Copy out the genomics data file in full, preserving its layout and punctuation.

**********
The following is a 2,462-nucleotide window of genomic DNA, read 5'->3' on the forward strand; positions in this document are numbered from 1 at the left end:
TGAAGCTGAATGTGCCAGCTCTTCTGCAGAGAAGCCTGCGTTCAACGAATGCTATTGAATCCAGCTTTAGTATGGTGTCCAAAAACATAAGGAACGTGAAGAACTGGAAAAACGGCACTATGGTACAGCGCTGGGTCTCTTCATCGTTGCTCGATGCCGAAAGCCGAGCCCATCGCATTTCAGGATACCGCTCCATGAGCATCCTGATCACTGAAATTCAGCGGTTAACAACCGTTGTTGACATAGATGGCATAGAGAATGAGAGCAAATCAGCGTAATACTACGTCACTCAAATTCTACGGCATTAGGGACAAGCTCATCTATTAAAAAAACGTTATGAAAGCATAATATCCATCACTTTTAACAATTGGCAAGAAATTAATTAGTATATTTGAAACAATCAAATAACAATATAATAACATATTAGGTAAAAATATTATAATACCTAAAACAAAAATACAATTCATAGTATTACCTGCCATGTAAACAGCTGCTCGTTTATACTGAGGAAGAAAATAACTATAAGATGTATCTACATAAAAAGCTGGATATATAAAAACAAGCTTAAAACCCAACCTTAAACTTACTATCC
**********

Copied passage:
The following is a 2,462-nucleotide window of genomic DNA, read 5'->3' on the forward strand; positions in this document are numbered from 1 at the left end:
TGAAGCTGAATGTGCCAGCTCTTCTGCAGAGAAGCCTGCGTTCAACGAATGCTATTGAATCCAGCTTTAGTATGGTGTCCAAAAACATAAGGAACGTGAAGAACTGGAAAAACGGCACTATGGTACAGCGCTGGGTCTCTTCATCGTTGCTCGATGCCGAAAGCCGAGCCCATCGCATTTCAGGATACCGCTCCATGAGCATCCTGATCACTGAAATTCAGCGGTTAACAACCGTTGTTGACATAGATGGCATAGAGAATGAGAGCAAATCAGCGTAATACTACGTCACTCAAATTCTACGGCATTAGGGACAAGCTCATCTATTAAAAAAACGTTATGAAAGCATAATATCCATCACTTTTAACAATTGGCAAGAAATTAATTAGTATATTTGAAACAATCAAATAACAATATAATAACATATTAGGTAAAAATATTATAATACCTAAAACAAAAATACAATTCATAGTATTACCTGCCATGTAAACAGCTGCTCGTTTATACTGAGGAAGAAAATAACTATAAGATGTATCTACATAAAAAGCTGGATATATAAAAACAAGCTTAAAACCCAACCTTAAACTTACTATCC